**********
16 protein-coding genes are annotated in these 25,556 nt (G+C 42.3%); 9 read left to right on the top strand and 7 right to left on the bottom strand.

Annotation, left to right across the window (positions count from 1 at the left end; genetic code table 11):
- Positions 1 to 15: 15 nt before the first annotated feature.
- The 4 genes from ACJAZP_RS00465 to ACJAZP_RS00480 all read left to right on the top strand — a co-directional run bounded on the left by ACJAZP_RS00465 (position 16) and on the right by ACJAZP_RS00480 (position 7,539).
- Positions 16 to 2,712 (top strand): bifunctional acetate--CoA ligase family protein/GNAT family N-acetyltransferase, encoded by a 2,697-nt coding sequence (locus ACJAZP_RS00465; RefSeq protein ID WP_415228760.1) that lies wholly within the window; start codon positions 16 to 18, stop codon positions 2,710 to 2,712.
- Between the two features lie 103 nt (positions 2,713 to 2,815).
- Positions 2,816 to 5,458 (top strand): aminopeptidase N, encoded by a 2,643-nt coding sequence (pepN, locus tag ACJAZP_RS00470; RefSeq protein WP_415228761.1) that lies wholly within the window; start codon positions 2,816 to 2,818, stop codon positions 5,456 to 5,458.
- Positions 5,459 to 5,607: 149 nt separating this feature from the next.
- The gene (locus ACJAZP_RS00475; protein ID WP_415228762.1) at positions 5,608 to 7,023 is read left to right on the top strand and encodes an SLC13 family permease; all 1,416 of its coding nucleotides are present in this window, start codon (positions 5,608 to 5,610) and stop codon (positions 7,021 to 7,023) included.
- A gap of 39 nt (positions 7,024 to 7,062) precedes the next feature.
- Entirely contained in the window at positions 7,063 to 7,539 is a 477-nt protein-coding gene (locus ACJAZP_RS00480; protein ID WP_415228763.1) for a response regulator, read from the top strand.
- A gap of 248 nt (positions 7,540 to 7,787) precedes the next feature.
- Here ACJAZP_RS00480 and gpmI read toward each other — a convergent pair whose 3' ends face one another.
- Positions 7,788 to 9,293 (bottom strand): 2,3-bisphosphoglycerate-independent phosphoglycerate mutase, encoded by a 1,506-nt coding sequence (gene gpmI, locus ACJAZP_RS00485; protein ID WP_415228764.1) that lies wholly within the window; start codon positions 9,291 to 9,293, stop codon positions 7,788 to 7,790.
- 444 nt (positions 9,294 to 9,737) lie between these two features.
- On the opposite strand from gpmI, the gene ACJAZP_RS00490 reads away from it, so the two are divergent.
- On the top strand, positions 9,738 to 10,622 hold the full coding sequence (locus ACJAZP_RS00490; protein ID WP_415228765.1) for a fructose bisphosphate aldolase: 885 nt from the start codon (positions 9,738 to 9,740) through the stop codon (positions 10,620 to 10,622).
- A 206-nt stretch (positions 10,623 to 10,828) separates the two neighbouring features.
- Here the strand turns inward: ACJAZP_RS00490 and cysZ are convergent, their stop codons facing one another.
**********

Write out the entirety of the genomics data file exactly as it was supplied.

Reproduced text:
16 protein-coding genes are annotated in these 25,556 nt (G+C 42.3%); 9 read left to right on the top strand and 7 right to left on the bottom strand.

Annotation, left to right across the window (positions count from 1 at the left end; genetic code table 11):
- Positions 1 to 15: 15 nt before the first annotated feature.
- The 4 genes from ACJAZP_RS00465 to ACJAZP_RS00480 all read left to right on the top strand — a co-directional run bounded on the left by ACJAZP_RS00465 (position 16) and on the right by ACJAZP_RS00480 (position 7,539).
- Positions 16 to 2,712 (top strand): bifunctional acetate--CoA ligase family protein/GNAT family N-acetyltransferase, encoded by a 2,697-nt coding sequence (locus ACJAZP_RS00465; RefSeq protein ID WP_415228760.1) that lies wholly within the window; start codon positions 16 to 18, stop codon positions 2,710 to 2,712.
- Between the two features lie 103 nt (positions 2,713 to 2,815).
- Positions 2,816 to 5,458 (top strand): aminopeptidase N, encoded by a 2,643-nt coding sequence (pepN, locus tag ACJAZP_RS00470; RefSeq protein WP_415228761.1) that lies wholly within the window; start codon positions 2,816 to 2,818, stop codon positions 5,456 to 5,458.
- Positions 5,459 to 5,607: 149 nt separating this feature from the next.
- The gene (locus ACJAZP_RS00475; protein ID WP_415228762.1) at positions 5,608 to 7,023 is read left to right on the top strand and encodes an SLC13 family permease; all 1,416 of its coding nucleotides are present in this window, start codon (positions 5,608 to 5,610) and stop codon (positions 7,021 to 7,023) included.
- A gap of 39 nt (positions 7,024 to 7,062) precedes the next feature.
- Entirely contained in the window at positions 7,063 to 7,539 is a 477-nt protein-coding gene (locus ACJAZP_RS00480; protein ID WP_415228763.1) for a response regulator, read from the top strand.
- A gap of 248 nt (positions 7,540 to 7,787) precedes the next feature.
- Here ACJAZP_RS00480 and gpmI read toward each other — a convergent pair whose 3' ends face one another.
- Positions 7,788 to 9,293 (bottom strand): 2,3-bisphosphoglycerate-independent phosphoglycerate mutase, encoded by a 1,506-nt coding sequence (gene gpmI, locus ACJAZP_RS00485; protein ID WP_415228764.1) that lies wholly within the window; start codon positions 9,291 to 9,293, stop codon positions 7,788 to 7,790.
- 444 nt (positions 9,294 to 9,737) lie between these two features.
- On the opposite strand from gpmI, the gene ACJAZP_RS00490 reads away from it, so the two are divergent.
- On the top strand, positions 9,738 to 10,622 hold the full coding sequence (locus ACJAZP_RS00490; protein ID WP_415228765.1) for a fructose bisphosphate aldolase: 885 nt from the start codon (positions 9,738 to 9,740) through the stop codon (positions 10,620 to 10,622).
- A 206-nt stretch (positions 10,623 to 10,828) separates the two neighbouring features.
- Here the strand turns inward: ACJAZP_RS00490 and cysZ are convergent, their stop codons facing one another.